Month: August 2009

  • Historic tugs and more

    Thanks to downriver-neighbor Dock for alerting me to this fleet of boats on the river. A flotilla of historic working vessels will be traveling the Hudson River and visiting riverside communities in coming weeks. Tugs, fireboat, steam launches, canal schooner, dutch barge, etc. will be featured. I am particularly interested in the lighthouse tender Lilac.…

  • Dam builders

    This morning, my cross-river neighbor Tim mentioned that he recently noticed a beaver swimming along the shore at the Tivoli Landing. Probably the same beaver I saw one evening while kayaking home from Tivoli last week. I wonder where its lodge is located. Beavers are known for their dam-building activity, but I wouldn’t want to…

  • Water temperature

    Water temperature reading: 78 degrees F. In recent days, the water temperature climbed above 75 degrees for the first time this summer.

  • Question for the Keeper: meteor shower radiant

    Last week’s Perseid meteor shower prompted the following question: Why do meteor showers appear to radiate from single point in the sky? Meteor shower particles are actually all traveling in parallel paths and at the same velocity, but they appear to an observer below to radiate away from a single point in the sky. This…

  • Star-gazing and lighthouse pollution

    A lesson from lighthouses on light pollution: A hometown friend of mine asked me (jokingly) if I ever turn the beacon off for star-gazing. Well, of course not, for obvious reasons, especially obvious to commercial cargo vessels trying to navigate the narrow river channel at night. Even so, it’s not necessary to turn off the…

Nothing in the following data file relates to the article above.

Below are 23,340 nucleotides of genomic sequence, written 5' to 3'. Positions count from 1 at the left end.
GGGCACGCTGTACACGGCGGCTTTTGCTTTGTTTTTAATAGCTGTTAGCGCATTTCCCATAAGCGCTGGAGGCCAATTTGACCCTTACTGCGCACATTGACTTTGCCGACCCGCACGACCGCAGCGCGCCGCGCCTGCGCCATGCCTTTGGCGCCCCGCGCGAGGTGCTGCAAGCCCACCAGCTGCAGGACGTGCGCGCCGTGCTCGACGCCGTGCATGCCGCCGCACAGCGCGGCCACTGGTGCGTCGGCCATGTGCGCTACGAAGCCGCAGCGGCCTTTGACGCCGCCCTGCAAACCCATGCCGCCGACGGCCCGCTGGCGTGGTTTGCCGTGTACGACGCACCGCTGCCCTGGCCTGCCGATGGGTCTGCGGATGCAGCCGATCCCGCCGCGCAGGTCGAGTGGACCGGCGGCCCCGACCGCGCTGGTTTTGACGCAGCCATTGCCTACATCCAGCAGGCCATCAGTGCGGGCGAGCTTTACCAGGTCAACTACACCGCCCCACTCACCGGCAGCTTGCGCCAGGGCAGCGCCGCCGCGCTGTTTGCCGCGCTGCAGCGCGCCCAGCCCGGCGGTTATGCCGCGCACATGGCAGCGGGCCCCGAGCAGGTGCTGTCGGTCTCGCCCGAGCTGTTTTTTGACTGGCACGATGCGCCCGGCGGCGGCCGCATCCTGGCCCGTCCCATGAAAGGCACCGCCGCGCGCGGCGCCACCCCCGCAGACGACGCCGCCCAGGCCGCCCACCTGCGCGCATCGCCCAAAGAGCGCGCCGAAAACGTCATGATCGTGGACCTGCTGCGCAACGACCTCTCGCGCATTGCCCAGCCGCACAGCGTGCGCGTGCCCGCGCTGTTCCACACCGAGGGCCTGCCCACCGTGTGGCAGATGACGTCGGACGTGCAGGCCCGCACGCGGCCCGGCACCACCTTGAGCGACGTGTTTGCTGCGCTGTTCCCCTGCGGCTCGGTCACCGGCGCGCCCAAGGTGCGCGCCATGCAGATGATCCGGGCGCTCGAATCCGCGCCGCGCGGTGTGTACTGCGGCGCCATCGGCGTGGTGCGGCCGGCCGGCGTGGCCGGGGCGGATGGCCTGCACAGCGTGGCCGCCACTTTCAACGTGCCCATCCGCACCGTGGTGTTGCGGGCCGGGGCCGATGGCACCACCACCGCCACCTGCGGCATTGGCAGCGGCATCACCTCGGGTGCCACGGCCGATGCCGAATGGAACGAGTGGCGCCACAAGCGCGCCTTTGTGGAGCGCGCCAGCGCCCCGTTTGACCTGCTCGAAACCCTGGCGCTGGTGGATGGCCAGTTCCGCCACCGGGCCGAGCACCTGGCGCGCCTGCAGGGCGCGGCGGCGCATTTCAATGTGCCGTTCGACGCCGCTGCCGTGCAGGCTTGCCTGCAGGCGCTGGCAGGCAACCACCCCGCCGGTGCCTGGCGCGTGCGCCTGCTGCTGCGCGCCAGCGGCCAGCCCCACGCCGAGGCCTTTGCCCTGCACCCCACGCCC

• Saugerties Lighthouse Vacation

    A family who were recent guests at the lighthouse posted two videos on youtube.com about their stay at the lighthouse. The videos provide an interesting overview of what it’s like to visit the lighthouse. Everyone has a different experience, and these videos show one example. For anyone looking forward to staying at the lighthouse, watching…

  • August

    August was called the “Sturgeon Moon” by fishing tribes because the sturgeon was easier to catch in late summer. I call this month “Katydid Moon” because the katydids start up their nighttime chorus. This year I first noticed their sing-song stridulation the night after the August full moon. Male katydids rub their forewings together to…